Last night Typhoon Henry ripped through our garden in the south of Korea. Taller plants were damaged, but the low-growing asters were unharmed. This was good, because now is the time of year when butterflies come to feed on them. This Limenitis doerriesi seldom visits, preferring the wild areas, but it couldn’t resist the nectar on offer.
Specific Feedback Requested
This was my first shoot with a second-hand Helios 44-2 58mm f2 manual focus lens,mounted on the D500 with an adapter. Does the foreground flower upstage the butterfly a bit, or does it help to frame it?
D500 + Helios 44-2 58mm 1/8000 f2 ISO 500
Toned down the Highlights in PS. Curves and a little Sharpen.
Well I’m glad there is still something left for them. I don’t miss hurricanes even though they weren’t that strong by the time they got to New Hampshire.
I’d cut a bit off the leading edge at the bottom. Especially the curl of petals in the lower right. I think you could crop up to about 1/2 of the yellow part of the biggest OOF flower. The stem on the side is also a bit of an eye-magnet, but I don’t know if you could crop it successfully.
Hi. Nice shot and glad you made it through the hurricane.
As for photo critique, I think is a nice and sharp shot, but I agree with Kristen. The sharp(er) part in the lower right corner is a bit distracting. The yellow center of the flowers forms a rather strong diagonal line with the stalk/bud in the background making the eye wander past the very nice butterfly a bit rather than stopping.
Maybe crop out the lower right corner as suggested and if that type of “manipulation” is OK with you try inpainting on the stalk in the background. It’s surrounded by blur so should not be too hard to get rid of. That would make the line end at the butterfly and not move on to the background stalk. Reducing the saturation on the yellow parts might also help in making the butterfly the star of the show.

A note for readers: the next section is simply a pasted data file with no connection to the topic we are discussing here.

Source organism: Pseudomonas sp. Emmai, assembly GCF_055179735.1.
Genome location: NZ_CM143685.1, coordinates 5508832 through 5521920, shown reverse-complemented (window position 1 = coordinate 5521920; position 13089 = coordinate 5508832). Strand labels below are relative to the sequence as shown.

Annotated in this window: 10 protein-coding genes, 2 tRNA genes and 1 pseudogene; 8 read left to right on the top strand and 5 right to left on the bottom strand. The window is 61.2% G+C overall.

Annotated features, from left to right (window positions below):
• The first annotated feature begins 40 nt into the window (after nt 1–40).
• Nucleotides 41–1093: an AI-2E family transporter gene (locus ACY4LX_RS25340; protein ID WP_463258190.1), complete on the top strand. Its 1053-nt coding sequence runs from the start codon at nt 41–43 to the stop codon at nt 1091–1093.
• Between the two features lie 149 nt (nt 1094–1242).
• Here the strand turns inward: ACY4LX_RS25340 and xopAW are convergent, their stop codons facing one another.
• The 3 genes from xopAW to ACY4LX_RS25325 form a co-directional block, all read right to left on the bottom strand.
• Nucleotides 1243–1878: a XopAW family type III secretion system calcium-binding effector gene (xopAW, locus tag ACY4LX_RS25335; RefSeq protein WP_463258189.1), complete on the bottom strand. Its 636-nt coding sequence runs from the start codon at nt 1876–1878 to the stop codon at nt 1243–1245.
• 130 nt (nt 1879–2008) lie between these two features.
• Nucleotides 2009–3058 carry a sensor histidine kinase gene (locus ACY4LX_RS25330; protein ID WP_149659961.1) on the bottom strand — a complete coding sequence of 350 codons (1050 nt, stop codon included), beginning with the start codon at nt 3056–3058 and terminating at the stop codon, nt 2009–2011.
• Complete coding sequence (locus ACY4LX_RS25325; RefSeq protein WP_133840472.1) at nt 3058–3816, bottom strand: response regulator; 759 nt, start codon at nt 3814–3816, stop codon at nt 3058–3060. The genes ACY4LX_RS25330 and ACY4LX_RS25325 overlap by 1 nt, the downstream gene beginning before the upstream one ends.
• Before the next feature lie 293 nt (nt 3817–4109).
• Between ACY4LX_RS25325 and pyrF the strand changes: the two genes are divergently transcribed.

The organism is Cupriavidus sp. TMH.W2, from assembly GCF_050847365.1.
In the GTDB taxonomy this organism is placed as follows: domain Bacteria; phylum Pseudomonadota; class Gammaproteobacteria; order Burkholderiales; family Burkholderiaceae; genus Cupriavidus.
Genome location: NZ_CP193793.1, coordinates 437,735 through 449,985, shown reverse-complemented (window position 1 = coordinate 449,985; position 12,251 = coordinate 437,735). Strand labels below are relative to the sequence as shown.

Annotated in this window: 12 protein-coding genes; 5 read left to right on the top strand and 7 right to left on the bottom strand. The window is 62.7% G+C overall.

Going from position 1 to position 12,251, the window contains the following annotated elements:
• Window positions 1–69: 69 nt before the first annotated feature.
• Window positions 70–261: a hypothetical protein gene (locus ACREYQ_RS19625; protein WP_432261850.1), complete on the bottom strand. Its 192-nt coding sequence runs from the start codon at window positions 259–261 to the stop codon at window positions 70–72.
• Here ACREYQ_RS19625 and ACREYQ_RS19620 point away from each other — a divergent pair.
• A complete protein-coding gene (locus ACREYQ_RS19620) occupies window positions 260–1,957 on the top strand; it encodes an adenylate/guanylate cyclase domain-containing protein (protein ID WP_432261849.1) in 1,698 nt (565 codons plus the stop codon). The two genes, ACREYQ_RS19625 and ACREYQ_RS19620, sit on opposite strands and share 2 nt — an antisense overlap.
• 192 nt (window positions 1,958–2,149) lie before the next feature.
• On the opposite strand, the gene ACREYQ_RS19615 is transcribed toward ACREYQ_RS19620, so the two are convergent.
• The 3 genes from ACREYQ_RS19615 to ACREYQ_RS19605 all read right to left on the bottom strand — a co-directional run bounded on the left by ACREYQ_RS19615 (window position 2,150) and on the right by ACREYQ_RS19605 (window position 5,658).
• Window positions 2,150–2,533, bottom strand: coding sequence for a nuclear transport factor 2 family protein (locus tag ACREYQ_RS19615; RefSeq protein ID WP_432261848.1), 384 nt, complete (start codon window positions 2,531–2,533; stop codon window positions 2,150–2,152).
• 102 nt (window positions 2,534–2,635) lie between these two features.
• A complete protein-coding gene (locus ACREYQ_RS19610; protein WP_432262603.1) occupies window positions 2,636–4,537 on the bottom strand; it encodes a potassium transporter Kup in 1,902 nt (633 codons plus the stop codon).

That being said it’s a nice shot and I really like the little easter egg bug on the left side of the middle aster.
Mike, so glad to hear that you are safe from the storm.
You captured a nice shot with good detail in the BF. I agree with the others about the distractions and wonder if maybe you could even go vertical with this? You might would have to clone or darken down the green stem/leaf that would then be feeding in at the top, but I think it might show off the beautiful BF with that composition. Just a thought. Otherwise, if it were mine I might would try a vegnette and darken/blur the bud and stem at top left a bit to keep it from drawing attention. I don’t think I have ever seen this butterfly before, it is a real beauty and works well with the flowers it is on.
Mike, I like what you’re trying to do here, with the diagonal elements soft, sharp, and soft. I do think that both the foreground soft parts and the background soft part need to be toned down to let the bf be visually dominant. I’d suggest, desaturation of the yellows and some additional burning-in of the oof areas. It would also be good to clone out the bright stem bit in the llc. The butterfly is a beauty with its nice clean orange and white lines.
Many thanks @Kris_Smith@Mark_Seaver@Shirley_Freeman and @Ingemar_Holmkvist . I’ve acted on your comments; the crop seemed to fall naturally into another square. I prefer the rework, especially as it reduces the number of bright colours. (The butterfly should be sharper - put that down to my unfamiliarity with this super lens!).
I had to look this one up. Looks interesting and I’m sure you’ll gain proficiency with practice. Manual lenses take some getting used to if you’ve only used autofocus. After a few years I could put my camera down in front of something with my old Olympus 90mm macro and get it pretty close to dead on focus. It was because I knew the lens, the working distance and how big or small the subject would be in the frame. Anyway…I really like the new version - superb!